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Proposals for air breathing hypersonic craft. II
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Ed Ruf (REPLY to E-MAIL1
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Joined: 03 Dec 2005
Posts: 46

PostPosted: Sun Jun 18, 2006 9:33 pm    Post subject: Re: Proposals for air breathing hypersonic craft. II Reply with quote

On 18 Jun 2006 14:10:04 -0700, in sci.engr.mech William.Mook@gmail.com
wrote:

Quote:

Ed Ruf (REPLY to E-MAIL IN SIG!) wrote:

You can't just wave your hands
and extrapolate that to supersonic shear layer mixing.

You're doing that not me. I'm doing something very simple. Eject the
fuel so that it is at rest relative to the air moving around the
vehicle. Then, spread it if need be, and detonate it.

Lets see. I've been part of the group which has flown H2 fueled scramjet
powered vehicles at Mach 7 and 10. Just what have you done?

I've seen and done the homework to accomplish the above. Other than simple
hand waving and saying so and so should work, what exactly have you
actually done?
--
Ed Ruf (Usenet2@EdwardG.Ruf.com)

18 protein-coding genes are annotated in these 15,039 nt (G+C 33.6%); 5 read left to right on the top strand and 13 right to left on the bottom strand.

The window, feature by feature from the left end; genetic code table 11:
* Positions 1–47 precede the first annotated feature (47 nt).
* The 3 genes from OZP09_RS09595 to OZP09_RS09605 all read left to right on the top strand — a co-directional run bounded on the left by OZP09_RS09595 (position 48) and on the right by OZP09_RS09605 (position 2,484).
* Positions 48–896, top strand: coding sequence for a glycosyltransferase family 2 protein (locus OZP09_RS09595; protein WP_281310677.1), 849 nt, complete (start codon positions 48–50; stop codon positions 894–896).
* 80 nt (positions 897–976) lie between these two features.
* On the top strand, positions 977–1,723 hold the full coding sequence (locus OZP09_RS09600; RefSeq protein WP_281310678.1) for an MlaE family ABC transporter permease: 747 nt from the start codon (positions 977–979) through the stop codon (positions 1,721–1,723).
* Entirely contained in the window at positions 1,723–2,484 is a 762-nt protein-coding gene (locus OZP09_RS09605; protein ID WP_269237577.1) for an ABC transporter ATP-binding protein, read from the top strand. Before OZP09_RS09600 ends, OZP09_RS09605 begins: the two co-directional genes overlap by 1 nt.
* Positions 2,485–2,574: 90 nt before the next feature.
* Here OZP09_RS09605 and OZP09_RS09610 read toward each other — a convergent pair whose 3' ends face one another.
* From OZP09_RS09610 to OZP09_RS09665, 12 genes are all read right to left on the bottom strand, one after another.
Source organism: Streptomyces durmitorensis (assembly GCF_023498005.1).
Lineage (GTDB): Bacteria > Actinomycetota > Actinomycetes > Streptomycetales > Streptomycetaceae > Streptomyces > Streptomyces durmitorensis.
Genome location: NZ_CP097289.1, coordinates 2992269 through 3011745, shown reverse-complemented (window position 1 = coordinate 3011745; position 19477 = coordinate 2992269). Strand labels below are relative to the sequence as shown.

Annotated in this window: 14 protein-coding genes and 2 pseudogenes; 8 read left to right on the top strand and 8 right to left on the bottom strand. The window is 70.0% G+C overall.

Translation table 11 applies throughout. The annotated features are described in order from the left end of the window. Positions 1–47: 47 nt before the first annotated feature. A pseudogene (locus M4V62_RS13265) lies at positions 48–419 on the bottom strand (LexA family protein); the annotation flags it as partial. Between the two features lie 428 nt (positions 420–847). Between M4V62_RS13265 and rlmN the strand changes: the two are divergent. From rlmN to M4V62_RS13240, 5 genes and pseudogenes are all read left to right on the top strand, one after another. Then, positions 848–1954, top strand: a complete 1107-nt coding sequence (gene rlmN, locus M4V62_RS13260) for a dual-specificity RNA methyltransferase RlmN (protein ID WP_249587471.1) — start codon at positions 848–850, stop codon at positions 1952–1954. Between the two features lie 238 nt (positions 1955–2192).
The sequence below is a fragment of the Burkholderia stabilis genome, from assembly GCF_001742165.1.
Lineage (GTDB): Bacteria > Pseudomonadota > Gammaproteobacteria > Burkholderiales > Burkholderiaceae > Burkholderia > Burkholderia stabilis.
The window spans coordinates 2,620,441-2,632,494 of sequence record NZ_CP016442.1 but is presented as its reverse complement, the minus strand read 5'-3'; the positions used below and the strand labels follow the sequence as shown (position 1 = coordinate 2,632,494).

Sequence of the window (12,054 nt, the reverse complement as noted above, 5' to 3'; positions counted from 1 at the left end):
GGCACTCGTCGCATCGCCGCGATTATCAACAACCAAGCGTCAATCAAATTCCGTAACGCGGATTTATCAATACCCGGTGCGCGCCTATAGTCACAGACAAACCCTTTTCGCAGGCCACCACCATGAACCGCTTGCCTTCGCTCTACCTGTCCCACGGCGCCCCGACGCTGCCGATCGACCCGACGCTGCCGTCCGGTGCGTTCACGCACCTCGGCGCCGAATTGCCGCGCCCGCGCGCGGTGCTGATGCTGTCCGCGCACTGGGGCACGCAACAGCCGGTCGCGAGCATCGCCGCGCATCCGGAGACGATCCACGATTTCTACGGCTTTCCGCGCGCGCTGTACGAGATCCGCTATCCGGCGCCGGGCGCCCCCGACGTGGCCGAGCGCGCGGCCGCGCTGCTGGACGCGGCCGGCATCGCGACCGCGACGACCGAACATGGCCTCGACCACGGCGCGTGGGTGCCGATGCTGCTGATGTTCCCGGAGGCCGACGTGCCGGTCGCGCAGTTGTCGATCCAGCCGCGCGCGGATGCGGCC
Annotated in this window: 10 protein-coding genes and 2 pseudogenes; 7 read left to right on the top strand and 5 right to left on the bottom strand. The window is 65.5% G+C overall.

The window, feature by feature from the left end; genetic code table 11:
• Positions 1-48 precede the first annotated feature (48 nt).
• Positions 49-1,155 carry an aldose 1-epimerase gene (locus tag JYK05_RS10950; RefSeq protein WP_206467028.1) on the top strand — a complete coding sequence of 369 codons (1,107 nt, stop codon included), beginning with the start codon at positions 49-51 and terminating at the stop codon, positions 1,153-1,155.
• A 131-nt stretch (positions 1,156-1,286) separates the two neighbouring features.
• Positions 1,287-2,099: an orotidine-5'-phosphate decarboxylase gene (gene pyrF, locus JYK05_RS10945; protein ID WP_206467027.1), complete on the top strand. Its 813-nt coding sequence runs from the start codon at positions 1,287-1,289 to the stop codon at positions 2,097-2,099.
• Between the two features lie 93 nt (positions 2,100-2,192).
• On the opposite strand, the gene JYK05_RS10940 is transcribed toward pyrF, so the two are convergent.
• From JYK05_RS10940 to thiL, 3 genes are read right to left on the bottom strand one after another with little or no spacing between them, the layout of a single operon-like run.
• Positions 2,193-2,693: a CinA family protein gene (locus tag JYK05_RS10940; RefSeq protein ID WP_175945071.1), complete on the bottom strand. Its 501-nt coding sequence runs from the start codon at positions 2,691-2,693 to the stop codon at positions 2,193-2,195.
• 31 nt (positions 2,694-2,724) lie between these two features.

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William.Mook@gmail.com
science forum addict


Joined: 06 May 2006
Posts: 50

PostPosted: Sun Jun 18, 2006 11:48 pm    Post subject: Re: Proposals for air breathing hypersonic craft. II Reply with quote

Ed Ruf (REPLY to E-MAIL IN SIG!) wrote:
Quote:
On 18 Jun 2006 14:10:04 -0700, in sci.engr.mech William.Mook@gmail.com
wrote:


Ed Ruf (REPLY to E-MAIL IN SIG!) wrote:

You can't just wave your hands
and extrapolate that to supersonic shear layer mixing.

You're doing that not me. I'm doing something very simple. Eject the
fuel so that it is at rest relative to the air moving around the
vehicle. Then, spread it if need be, and detonate it.

Lets see. I've been part of the group which has flown H2 fueled scramjet
powered vehicles at Mach 7 and 10. Just what have you done?

lol. Attempting to pull rank so soon? Jesus. You are either a liar
or a fool, but one thing is for certain. You are not being responsive
to the very simple point I am making which assures everyone reading
this you are at core, DISHONEST!

What's my point here? Namely, if you eject a quantity of fuel in a
small bottle with some fireworks from an aircraft so that the bottle is
stationary in the air, and then the fireworks operate to first spread
the fuel and then detonate it, you can produce a shockwave that might
have a propulsive effect.

Obviously others think such a propulsive scheme could be made to work.